How can it be August already? But here we are at the start of another month, which means an opportunity to write one of my favourite posts. The Six Degrees of Separation meme is hosted by Kate over at BooksAreMyFavoriteAndBest. We all start with the same book and then add six more titles that are linked in some way.
August is Women In Translation Month – a showcase of all the rich writing from around the world by women authors translated into English. I have decided to use my Six Degrees list this month to highlight the translated titles which I am hoping to read in the next few weeks. They are all by female authors, and I am also pleased that five of the six books in my chain are translated by women. Plus I can give a shout-out to some of my favourite indie publishers along the way, so a thumbs up all round.
The common starting point for the meme this month is How To Do Nothing by Jenny Odell. Obviously this is not a book in translation. But my six linked choices are, so here we go.
The subtitle of Odell’s book is ‘Resisting the Attention Economy’. So thinking about resistance takes me to my first link: Résistance by Agnes Humbert, translated from the original French by Barbara Mellor. This is a memoir about living in occupied France in the 1940s. I have already started reading it and it is making my heart race.
I gather from the blurb that Humbert and her friends get deported to Germany as slave workers. Another book which involves deportation is Shadows on the Tundra by
Siberia puts my in mind of cold northern locations, which allows me to link to A Woman in the Polar Night by Christian Ritter, translated from the original German by Jane Degras and published by the excellent Pushkin Press. Written in 1934, this is described as ‘a classic of travel writing’. Ritter describes her journey from a comfortable life in Austria to the remote Arctic island of Spitsbergen, where she spends a year waiting for her husband to join her.
For my fourth link, we go from one book about one woman to another: Soviet Milk by
Sticking with the theme of life through the lens of a single person, my fifth link is to The End of Days by Jenny Erpenbeck, translated from the original German by Susan Bernofsky. Erpenbeck examines the twentieth century through the various possible lives of one woman. Intriguing.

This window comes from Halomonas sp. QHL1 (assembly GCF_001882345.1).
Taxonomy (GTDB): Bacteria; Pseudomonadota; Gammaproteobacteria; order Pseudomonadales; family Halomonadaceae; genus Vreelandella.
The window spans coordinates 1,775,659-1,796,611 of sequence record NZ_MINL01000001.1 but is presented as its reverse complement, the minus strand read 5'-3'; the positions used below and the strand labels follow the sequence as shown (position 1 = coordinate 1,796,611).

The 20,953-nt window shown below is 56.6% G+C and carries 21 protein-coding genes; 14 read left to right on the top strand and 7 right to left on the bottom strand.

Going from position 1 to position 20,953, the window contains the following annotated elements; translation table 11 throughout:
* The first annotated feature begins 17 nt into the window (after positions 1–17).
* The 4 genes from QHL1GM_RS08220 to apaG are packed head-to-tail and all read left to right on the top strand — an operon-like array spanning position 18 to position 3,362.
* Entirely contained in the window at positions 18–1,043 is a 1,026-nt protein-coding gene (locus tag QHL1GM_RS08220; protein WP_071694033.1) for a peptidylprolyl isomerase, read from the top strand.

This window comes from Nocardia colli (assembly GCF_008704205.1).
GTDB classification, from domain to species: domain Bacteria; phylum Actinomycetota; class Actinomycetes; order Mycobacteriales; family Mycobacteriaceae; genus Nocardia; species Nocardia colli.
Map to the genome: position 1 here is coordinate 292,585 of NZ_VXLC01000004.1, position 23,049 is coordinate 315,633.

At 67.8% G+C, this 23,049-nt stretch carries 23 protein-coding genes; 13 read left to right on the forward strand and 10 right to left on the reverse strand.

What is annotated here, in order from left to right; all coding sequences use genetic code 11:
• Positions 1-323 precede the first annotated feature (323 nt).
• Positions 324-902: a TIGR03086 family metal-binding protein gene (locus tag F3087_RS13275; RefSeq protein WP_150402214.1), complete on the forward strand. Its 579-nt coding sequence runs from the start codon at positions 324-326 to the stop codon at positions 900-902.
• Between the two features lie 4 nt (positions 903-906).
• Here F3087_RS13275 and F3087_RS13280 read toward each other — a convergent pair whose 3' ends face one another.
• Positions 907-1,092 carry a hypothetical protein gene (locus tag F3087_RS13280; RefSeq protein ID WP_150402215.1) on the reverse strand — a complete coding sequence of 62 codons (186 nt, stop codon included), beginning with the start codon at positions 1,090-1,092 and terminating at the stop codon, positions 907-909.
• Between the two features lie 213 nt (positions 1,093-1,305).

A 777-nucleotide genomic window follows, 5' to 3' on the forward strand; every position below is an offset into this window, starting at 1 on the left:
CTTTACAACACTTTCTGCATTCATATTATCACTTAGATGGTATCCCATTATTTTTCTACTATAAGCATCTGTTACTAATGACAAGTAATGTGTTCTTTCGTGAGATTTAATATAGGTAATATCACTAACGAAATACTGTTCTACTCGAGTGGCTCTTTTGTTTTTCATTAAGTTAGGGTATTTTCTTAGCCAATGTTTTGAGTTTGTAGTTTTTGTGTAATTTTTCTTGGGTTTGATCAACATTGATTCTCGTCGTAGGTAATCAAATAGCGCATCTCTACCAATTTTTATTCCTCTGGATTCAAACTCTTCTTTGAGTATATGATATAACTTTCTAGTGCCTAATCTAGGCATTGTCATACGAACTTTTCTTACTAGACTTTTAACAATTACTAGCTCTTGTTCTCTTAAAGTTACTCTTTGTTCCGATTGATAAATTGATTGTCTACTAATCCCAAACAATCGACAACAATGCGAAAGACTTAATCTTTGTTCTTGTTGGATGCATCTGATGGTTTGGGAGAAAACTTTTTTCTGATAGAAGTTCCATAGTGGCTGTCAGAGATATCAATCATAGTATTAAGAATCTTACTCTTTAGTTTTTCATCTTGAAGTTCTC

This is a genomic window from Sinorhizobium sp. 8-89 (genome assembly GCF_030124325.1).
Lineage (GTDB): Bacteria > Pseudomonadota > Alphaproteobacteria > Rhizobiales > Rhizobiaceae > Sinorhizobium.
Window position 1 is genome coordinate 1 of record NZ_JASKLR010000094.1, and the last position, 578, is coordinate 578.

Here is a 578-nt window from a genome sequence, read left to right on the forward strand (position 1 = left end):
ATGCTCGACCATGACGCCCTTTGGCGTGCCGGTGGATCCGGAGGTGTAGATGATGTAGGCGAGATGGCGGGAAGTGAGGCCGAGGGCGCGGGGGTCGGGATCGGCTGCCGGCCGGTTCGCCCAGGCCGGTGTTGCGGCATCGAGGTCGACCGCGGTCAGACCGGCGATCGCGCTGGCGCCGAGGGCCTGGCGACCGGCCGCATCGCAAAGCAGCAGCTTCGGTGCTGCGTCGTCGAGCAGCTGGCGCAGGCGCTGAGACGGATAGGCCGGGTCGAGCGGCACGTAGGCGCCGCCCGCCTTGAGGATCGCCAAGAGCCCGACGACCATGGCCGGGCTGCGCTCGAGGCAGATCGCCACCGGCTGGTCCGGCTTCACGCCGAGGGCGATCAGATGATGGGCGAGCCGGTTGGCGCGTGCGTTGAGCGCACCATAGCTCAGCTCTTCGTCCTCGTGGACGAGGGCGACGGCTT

A key theme of Erpenbeck’s novel is the randomness of life. This is similarly explored in my final link: The Wind That Lays Waste by Selva Almada, translated from the original Argentinian by Chris Andrews and published by Charco Press. The novel opens in the great pause before a storm, an act of God (or fate) which leads to unexpected outcomes.
Jenny Odell’s book is, of course, not actually about doing literally nothing. It is an analysis of how our attention is captured by the huge mass of information available to us online these days. We are at the mercy of those pushing out this content. She suggests that we would be much better off seizing back control of our attention resources, making more conscious choices about how we spend our time. I can think of no better way to spend one’s time than with a good book. I look forward to reading and writing about my six translated titles through August.
And before I close, let me say that my book choices for this year’s #WITMonth have been driven by a wish to read titles that I already own. But I recognise that this collection is white-biased and very Euro-centric. Through the month I am looking forward to picking up reading recommendations from a much more diverse range of authors, from wider parts of the world.
Do you have any favourite translated titles I should know about? I’d love to hear from you. 🙂